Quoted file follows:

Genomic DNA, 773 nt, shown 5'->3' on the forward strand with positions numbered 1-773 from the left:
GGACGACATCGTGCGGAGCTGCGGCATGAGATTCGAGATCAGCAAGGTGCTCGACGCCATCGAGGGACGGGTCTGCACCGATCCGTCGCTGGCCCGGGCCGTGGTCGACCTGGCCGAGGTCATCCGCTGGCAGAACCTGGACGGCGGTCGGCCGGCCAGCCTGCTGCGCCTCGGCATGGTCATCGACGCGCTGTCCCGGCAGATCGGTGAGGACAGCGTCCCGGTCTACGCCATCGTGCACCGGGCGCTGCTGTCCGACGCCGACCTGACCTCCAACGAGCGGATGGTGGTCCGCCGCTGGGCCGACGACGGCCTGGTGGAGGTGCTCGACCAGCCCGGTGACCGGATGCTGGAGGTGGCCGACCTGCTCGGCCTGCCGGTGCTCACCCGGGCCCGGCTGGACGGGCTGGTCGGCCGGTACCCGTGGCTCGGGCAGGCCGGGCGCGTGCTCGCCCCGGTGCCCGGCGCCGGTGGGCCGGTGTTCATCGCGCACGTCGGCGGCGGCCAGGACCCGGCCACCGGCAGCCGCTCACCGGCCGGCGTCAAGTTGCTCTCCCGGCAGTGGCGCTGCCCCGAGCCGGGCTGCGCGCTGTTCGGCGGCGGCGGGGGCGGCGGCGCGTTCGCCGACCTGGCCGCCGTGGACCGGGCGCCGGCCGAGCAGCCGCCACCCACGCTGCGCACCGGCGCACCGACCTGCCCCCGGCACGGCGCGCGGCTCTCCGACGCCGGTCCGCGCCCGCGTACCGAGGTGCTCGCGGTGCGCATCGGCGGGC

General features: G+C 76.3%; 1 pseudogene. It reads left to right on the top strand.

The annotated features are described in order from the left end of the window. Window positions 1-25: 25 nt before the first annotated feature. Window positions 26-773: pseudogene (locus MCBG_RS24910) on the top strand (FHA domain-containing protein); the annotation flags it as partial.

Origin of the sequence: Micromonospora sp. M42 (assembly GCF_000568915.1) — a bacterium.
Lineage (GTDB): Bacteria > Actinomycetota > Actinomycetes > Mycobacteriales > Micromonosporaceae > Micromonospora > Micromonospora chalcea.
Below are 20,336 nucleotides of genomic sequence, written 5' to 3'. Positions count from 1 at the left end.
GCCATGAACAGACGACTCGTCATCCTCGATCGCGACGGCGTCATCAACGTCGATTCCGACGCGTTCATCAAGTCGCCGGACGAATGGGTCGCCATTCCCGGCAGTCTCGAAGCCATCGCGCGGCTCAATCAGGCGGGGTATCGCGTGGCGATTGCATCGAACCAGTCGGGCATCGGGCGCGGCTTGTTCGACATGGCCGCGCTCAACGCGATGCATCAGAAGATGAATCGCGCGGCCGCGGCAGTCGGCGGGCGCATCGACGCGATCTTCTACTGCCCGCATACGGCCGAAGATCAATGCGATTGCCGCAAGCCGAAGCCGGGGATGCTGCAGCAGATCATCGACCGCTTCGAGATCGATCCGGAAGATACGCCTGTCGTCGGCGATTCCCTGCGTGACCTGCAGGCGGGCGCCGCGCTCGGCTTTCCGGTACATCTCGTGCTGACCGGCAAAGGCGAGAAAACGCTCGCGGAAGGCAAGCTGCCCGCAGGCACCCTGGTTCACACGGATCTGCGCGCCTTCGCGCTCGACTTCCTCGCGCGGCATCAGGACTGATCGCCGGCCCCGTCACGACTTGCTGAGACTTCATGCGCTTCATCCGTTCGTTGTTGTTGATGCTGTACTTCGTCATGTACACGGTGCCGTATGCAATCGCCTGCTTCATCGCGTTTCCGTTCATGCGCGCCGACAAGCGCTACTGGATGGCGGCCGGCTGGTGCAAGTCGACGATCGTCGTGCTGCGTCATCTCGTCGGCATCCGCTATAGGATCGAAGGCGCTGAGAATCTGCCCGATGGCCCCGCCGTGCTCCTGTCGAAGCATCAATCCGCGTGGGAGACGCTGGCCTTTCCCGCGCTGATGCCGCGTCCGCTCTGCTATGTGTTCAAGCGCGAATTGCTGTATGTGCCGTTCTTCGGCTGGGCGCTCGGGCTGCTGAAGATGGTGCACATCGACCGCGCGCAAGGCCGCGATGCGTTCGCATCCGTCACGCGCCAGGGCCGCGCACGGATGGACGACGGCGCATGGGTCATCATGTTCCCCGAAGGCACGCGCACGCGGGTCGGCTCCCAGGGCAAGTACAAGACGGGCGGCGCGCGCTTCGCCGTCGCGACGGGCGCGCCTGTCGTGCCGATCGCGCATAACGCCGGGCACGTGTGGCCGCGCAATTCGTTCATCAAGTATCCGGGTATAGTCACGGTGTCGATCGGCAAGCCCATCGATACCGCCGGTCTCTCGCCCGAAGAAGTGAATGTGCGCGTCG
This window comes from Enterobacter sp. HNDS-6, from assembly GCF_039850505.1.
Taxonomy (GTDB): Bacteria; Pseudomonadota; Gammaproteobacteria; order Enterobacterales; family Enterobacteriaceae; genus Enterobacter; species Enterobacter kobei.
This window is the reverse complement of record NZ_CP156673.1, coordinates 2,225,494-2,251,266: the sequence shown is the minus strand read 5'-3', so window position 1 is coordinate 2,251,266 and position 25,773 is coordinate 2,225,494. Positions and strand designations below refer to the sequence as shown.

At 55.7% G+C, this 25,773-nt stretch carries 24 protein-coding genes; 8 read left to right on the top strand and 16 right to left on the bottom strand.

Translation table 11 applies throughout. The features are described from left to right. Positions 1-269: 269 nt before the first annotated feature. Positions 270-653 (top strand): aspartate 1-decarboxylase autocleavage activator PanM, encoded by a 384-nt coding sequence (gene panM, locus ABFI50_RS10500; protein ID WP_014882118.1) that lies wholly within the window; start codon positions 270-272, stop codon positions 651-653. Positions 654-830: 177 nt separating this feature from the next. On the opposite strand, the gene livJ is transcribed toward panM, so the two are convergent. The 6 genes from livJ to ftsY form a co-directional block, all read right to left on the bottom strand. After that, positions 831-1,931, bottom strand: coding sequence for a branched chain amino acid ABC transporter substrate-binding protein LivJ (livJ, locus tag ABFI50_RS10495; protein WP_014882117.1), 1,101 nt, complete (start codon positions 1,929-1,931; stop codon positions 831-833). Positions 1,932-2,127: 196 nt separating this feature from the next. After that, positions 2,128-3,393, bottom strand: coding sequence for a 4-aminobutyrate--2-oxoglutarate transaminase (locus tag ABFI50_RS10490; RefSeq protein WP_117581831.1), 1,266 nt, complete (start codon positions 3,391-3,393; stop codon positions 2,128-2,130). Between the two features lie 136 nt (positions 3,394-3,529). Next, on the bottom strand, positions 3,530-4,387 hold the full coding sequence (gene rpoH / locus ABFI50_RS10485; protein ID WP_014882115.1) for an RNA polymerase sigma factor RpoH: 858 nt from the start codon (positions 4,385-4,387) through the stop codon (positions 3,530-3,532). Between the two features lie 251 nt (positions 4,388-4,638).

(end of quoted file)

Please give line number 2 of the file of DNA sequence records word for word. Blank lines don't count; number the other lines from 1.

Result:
GGACGACATCGTGCGGAGCTGCGGCATGAGATTCGAGATCAGCAAGGTGCTCGACGCCATCGAGGGACGGGTCTGCACCGATCCGTCGCTGGCCCGGGCCGTGGTCGACCTGGCCGAGGTCATCCGCTGGCAGAACCTGGACGGCGGTCGGCCGGCCAGCCTGCTGCGCCTCGGCATGGTCATCGACGCGCTGTCCCGGCAGATCGGTGAGGACAGCGTCCCGGTCTACGCCATCGTGCACCGGGCGCTGCTGTCCGACGCCGACCTGACCTCCAACGAGCGGATGGTGGTCCGCCGCTGGGCCGACGACGGCCTGGTGGAGGTGCTCGACCAGCCCGGTGACCGGATGCTGGAGGTGGCCGACCTGCTCGGCCTGCCGGTGCTCACCCGGGCCCGGCTGGACGGGCTGGTCGGCCGGTACCCGTGGCTCGGGCAGGCCGGGCGCGTGCTCGCCCCGGTGCCCGGCGCCGGTGGGCCGGTGTTCATCGCGCACGTCGGCGGCGGCCAGGACCCGGCCACCGGCAGCCGCTCACCGGCCGGCGTCAAGTTGCTCTCCCGGCAGTGGCGCTGCCCCGAGCCGGGCTGCGCGCTGTTCGGCGGCGGCGGGGGCGGCGGCGCGTTCGCCGACCTGGCCGCCGTGGACCGGGCGCCGGCCGAGCAGCCGCCACCCACGCTGCGCACCGGCGCACCGACCTGCCCCCGGCACGGCGCGCGGCTCTCCGACGCCGGTCCGCGCCCGCGTACCGAGGTGCTCGCGGTGCGCATCGGCGGGC